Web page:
When I first met my friend Jak over at Mast Cells & Collagen Behaving Badly, she had been through ME, then she was dealing with mast cell disease and her body had started to have problems from EDS (Ehlers-Danlos Syndrome, a connective tissue disorder). Most people I’ve met with this illness trifecta started having mast cell reactions after ME hit them. I was the other way around. I’d been dealing with angioedema since I was teenager and I first went into anaphylaxis in 2001. ME hit a decade later. When I met Jak, I didn’t have an EDS diagnosis and, when I first got it, I ignored it and decided it wasn’t true. I remembered, though, that Jak had said, “I could have told you that. With some of your symptoms, it seems obvious.” Her pain and subluxations didn’t start in earnest until she was in her 40s and dealing with peri-menapause, so she cautioned me that EDS could raise its head in the future. No, no, I’m not hypermobile, I said and I ignored it. Well, there’s no ignoring it now.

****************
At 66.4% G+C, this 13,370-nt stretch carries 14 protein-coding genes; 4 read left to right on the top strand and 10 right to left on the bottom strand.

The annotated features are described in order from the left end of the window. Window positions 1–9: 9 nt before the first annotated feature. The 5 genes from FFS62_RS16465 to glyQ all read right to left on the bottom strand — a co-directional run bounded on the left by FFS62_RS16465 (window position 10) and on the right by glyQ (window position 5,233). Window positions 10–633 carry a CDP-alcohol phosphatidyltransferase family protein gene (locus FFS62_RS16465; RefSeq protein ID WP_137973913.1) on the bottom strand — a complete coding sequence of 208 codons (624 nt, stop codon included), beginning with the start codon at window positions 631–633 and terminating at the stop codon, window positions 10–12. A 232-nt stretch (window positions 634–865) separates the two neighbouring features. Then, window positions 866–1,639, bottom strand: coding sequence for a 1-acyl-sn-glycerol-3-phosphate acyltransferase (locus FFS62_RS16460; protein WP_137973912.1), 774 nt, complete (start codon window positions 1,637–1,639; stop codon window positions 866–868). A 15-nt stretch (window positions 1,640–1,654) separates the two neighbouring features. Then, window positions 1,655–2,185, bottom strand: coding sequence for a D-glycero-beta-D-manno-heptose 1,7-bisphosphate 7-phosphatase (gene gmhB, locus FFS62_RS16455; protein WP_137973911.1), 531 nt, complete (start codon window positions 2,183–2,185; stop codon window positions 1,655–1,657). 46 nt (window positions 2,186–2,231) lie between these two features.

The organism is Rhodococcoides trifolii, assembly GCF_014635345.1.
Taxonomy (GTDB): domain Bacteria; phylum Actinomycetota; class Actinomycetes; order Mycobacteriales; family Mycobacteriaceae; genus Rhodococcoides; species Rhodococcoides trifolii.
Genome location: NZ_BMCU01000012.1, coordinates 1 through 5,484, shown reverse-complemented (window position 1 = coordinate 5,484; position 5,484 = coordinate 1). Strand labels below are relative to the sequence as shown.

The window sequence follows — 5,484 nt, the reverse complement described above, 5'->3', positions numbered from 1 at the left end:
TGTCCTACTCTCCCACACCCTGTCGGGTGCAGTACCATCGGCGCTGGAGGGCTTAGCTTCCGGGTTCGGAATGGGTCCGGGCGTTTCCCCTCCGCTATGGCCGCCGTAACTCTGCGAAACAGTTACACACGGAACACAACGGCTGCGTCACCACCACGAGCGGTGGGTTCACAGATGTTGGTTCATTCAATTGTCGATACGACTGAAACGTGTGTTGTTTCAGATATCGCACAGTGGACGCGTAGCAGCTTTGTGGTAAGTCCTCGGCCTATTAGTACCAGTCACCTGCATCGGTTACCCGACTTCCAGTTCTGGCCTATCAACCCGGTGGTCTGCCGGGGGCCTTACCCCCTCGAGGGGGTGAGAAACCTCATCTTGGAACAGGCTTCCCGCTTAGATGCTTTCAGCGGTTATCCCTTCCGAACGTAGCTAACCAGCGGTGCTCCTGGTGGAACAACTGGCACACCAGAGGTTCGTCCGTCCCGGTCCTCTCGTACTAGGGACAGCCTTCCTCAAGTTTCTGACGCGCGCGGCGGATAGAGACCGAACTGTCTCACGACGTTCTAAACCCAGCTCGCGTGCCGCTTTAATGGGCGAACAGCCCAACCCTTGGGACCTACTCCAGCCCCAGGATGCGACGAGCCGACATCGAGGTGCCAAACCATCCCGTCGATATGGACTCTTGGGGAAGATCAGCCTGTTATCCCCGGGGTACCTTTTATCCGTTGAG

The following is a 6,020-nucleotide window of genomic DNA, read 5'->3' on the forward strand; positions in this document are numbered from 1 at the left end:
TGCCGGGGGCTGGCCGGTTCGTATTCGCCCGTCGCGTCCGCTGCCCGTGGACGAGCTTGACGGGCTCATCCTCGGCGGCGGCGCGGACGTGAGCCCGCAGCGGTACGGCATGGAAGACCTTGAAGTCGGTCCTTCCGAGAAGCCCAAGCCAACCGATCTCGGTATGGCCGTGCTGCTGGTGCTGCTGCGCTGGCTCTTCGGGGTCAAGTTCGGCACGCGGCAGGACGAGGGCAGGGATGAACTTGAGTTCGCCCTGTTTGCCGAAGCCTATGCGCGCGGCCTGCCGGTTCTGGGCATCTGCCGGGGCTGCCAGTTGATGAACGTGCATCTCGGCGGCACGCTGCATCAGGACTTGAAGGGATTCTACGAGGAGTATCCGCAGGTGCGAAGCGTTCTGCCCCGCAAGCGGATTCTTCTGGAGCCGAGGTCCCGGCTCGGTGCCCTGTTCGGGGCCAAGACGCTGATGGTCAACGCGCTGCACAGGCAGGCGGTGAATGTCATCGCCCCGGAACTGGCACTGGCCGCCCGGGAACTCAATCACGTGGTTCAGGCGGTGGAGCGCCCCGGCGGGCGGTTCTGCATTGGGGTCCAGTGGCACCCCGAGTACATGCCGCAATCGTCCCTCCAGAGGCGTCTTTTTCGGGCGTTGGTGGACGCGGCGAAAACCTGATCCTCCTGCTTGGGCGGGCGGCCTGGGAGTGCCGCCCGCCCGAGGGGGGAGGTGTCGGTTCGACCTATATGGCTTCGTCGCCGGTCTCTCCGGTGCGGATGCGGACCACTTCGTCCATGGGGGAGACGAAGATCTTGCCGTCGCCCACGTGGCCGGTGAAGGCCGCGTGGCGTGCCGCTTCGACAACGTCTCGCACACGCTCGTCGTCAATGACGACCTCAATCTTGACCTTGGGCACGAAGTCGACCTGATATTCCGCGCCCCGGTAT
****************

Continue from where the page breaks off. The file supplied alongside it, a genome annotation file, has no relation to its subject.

Last year, I went back to the top EDS doctor here in Seattle and told him I hadn’t believed his diagnosis and could we start from scratch, work me up again, see if he truly thought I had EDS? He smiled (good doctor), he agreed (did another physical exam), he reiterated that I had EDS and showed me what my body is not meant to do. He also diagnosed thoracic outlet syndrome (TOS). For all my research, there are so many odd things about my body that I barely notice. It’s like whack-a-mole — I’m just trying to push down whatever the most concerning thing is on any given day. What do I care if I can’t hang my clothes up or hold my phone to my face without losing circulation through my arms and having my hands go numb? It’s really not important in the grand scheme of this illness. You adapt. So when the doctor asked me if I felt anything as he manipulated my arm, I said, “Nothing. Except there’s no blood flowing and I have pins and needles.” He smiled gently again. “That’s not nothing. That’s what I’m looking for.” It took a very long time for blood to come back into my forearm and hand after whatever he did and I had electric zaps for hours. That was a year ago and I still haven’t read about TOS or whether those symptoms are normal or what to do about them. I don’t really care right now because I’m too busy trying to whack bigger, louder moles.